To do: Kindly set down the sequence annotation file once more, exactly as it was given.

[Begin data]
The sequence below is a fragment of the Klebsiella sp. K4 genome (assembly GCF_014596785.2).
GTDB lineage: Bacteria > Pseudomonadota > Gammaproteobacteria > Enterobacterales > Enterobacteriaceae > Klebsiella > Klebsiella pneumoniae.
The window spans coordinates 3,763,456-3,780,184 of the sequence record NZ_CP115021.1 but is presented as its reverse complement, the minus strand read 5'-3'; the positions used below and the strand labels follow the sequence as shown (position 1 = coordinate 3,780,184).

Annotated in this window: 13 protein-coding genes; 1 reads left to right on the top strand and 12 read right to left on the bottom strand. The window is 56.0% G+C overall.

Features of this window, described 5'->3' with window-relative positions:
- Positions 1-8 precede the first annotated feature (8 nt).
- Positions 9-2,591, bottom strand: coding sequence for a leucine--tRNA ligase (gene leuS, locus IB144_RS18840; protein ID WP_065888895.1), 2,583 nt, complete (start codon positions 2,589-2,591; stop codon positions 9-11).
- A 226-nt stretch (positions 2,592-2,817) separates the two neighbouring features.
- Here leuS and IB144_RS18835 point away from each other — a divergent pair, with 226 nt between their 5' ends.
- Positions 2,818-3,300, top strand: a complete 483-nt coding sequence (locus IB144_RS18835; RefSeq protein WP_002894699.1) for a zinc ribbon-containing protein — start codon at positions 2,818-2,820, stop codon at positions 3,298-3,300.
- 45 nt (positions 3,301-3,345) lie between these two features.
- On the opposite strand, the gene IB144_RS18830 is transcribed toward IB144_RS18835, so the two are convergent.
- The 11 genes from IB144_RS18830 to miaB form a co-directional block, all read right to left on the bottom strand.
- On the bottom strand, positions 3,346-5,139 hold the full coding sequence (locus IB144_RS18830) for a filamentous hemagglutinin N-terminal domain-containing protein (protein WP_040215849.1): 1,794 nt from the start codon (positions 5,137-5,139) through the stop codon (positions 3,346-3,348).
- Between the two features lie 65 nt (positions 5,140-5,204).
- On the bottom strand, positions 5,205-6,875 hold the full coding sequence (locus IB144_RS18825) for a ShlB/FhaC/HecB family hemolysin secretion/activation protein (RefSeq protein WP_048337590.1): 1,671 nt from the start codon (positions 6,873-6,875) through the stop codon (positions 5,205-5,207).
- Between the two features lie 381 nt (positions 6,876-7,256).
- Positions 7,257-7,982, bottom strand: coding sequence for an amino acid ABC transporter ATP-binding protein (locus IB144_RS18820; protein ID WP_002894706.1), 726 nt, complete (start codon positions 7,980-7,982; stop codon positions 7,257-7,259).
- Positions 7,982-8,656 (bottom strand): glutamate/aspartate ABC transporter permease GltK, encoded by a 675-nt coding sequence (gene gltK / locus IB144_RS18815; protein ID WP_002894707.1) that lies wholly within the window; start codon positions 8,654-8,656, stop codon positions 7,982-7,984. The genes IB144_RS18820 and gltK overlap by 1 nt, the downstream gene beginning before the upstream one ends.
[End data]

The sequence below is a fragment of the Klebsiella sp. K4 genome (assembly GCF_014596785.2).
GTDB lineage: Bacteria > Pseudomonadota > Gammaproteobacteria > Enterobacterales > Enterobacteriaceae > Klebsiella > Klebsiella pneumoniae.
The window spans coordinates 3,763,456-3,780,184 of the sequence record NZ_CP115021.1 but is presented as its reverse complement, the minus strand read 5'-3'; the positions used below and the strand labels follow the sequence as shown (position 1 = coordinate 3,780,184).

Annotated in this window: 13 protein-coding genes; 1 reads left to right on the top strand and 12 read right to left on the bottom strand. The window is 56.0% G+C overall.

Features of this window, described 5'->3' with window-relative positions:
- Positions 1-8 precede the first annotated feature (8 nt).
- Positions 9-2,591, bottom strand: coding sequence for a leucine--tRNA ligase (gene leuS, locus IB144_RS18840; protein ID WP_065888895.1), 2,583 nt, complete (start codon positions 2,589-2,591; stop codon positions 9-11).
- A 226-nt stretch (positions 2,592-2,817) separates the two neighbouring features.
- Here leuS and IB144_RS18835 point away from each other — a divergent pair, with 226 nt between their 5' ends.
- Positions 2,818-3,300, top strand: a complete 483-nt coding sequence (locus IB144_RS18835; RefSeq protein WP_002894699.1) for a zinc ribbon-containing protein — start codon at positions 2,818-2,820, stop codon at positions 3,298-3,300.
- 45 nt (positions 3,301-3,345) lie between these two features.
- On the opposite strand, the gene IB144_RS18830 is transcribed toward IB144_RS18835, so the two are convergent.
- The 11 genes from IB144_RS18830 to miaB form a co-directional block, all read right to left on the bottom strand.
- On the bottom strand, positions 3,346-5,139 hold the full coding sequence (locus IB144_RS18830) for a filamentous hemagglutinin N-terminal domain-containing protein (protein WP_040215849.1): 1,794 nt from the start codon (positions 5,137-5,139) through the stop codon (positions 3,346-3,348).
- Between the two features lie 65 nt (positions 5,140-5,204).
- On the bottom strand, positions 5,205-6,875 hold the full coding sequence (locus IB144_RS18825) for a ShlB/FhaC/HecB family hemolysin secretion/activation protein (RefSeq protein WP_048337590.1): 1,671 nt from the start codon (positions 6,873-6,875) through the stop codon (positions 5,205-5,207).
- Between the two features lie 381 nt (positions 6,876-7,256).
- Positions 7,257-7,982, bottom strand: coding sequence for an amino acid ABC transporter ATP-binding protein (locus IB144_RS18820; protein ID WP_002894706.1), 726 nt, complete (start codon positions 7,980-7,982; stop codon positions 7,257-7,259).
- Positions 7,982-8,656 (bottom strand): glutamate/aspartate ABC transporter permease GltK, encoded by a 675-nt coding sequence (gene gltK / locus IB144_RS18815; protein ID WP_002894707.1) that lies wholly within the window; start codon positions 8,654-8,656, stop codon positions 7,982-7,984. The genes IB144_RS18820 and gltK overlap by 1 nt, the downstream gene beginning before the upstream one ends.